Patriot Act renewal moves a step closer to vote in Senate
Privacy concerns spur vow of more legislation, debate
WASHINGTON -- Months overdue in a midterm election year, the USA Patriot Act renewal cleared a final hurdle in the Senate yesterday on its way to President Bush's desk. But the bill's sponsor said he is unsatisfied with the measure's privacy protections and warned that lawmakers are far from done tinkering with the centerpiece of Bush's war on terrorism.
''The issue is not concluded," said Arlen Specter, Republican of Pennsylvania and the Senate Judiciary Committee chairman. He said he plans more legislation and hearings on restoring some provisions, rejected by the House, that would curb government power.
The Senate voted 69 to 30 yesterday -- 60 votes were needed -- to limit debate and bring the bill to a final vote, which could occur as early as today. The House then would vote and send the legislation to the White House. Sixteen major provisions would expire March 10 if Bush doesn't sign the bill by then.
First passed in the weeks after the 2001 terrorist attacks, the law has been extended twice for lack of congressional accord over the balance between civil liberties protections and law enforcement tools in terrorism investigations.
In a protest over the GOP majority's refusal to allow amendments, several Democratic senators voted ''no" on the test vote yesterday, but said they would vote for the bill on final passage. They included the Senate minority leader, Harry Reid of Nevada, and Patrick J. Leahy of Vermont, the Judiciary Committee's senior Democrat.
Others still plan to vote against the bill as a whole, but they stand little chance of blocking it. Led by Senators Russell D. Feingold, Democrat of Wisconsin, and Robert C. Byrd, Democrat of West Virginia, they contend that months of haggling have produced few meaningful curbs on government power.
Specter agreed on that point. Even as he urged his colleagues to vote this week for the measure, he introduced a separate bill to make the government satisfy a higher threshold for warrantless wiretaps and to set a four-year expiration date for the use of National Security letters in terrorism investigations.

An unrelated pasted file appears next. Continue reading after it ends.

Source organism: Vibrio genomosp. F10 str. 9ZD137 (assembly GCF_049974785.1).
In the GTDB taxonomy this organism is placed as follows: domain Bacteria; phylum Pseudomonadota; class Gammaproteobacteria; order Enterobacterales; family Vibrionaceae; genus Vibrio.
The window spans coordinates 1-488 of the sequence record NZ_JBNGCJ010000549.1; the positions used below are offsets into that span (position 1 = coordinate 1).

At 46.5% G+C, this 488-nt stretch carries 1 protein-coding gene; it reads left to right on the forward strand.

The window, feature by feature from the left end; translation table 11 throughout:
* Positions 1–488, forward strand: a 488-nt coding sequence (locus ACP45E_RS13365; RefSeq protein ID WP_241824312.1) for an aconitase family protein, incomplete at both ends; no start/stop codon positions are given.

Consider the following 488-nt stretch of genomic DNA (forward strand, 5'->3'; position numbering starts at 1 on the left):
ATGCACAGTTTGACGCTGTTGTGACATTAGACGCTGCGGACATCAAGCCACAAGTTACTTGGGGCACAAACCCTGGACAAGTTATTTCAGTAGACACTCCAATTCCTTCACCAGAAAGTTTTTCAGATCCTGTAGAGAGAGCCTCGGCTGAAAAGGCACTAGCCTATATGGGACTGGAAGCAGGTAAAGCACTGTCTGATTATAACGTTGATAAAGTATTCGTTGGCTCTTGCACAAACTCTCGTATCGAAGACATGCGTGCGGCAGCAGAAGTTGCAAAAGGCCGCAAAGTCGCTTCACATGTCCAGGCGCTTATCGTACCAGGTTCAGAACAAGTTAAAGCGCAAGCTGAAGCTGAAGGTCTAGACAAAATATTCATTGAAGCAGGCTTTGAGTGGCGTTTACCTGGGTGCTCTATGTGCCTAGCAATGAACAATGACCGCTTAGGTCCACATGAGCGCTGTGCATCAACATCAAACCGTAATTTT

However appetizing to Specter's colleagues in the Senate, the new bill represents items that House Republicans had flatly rejected during talks last year.
The House Judiciary Committee chairman, F. James Sensenbrenner Jr., a Wisconsin Republican, has insisted that once the House approves the renewal and sends it to Bush, his chamber is done with the issue for the year.
That will be none too soon for some lawmakers. The standoff pushed renewing the law into this midterm election year. Senate leaders were forced to find a procedural way of getting the bill to a vote without losing the support of Sensenbrenner, the Bush administration, and libertarian-leaning lawmakers -- all before March 10.
The solution is a convoluted procedural dance that illustrates the razor-thin zone of agreement when it comes to Bush's terror-fighting law.
Congress will extend the Patriot Act by passing two pieces of legislation. The first is the same accord passed last year by the House and filibustered in the Senate by members who said it contained too few privacy protections. The second is, in effect, an amendment to the first that adds enough privacy protections to win over those same libertarian-leaning Republicans.
Senator Bill Frist of Tennessee, the majority leader, is permitting no other amendments, allowing the measure to slide through both houses without extended debate.
Feingold, who has opposed the act since his lone ''no" vote against the 2001 law, said the lack of amendments turned the Senate ''into a rubber stamp" for the Bush administration.
But Senator Jim Bunning, Republican of Kentucky, countered that the war on terrorism couldn't wait for more debate. ''Civil liberties do not mean much when you are dead," Bunning said.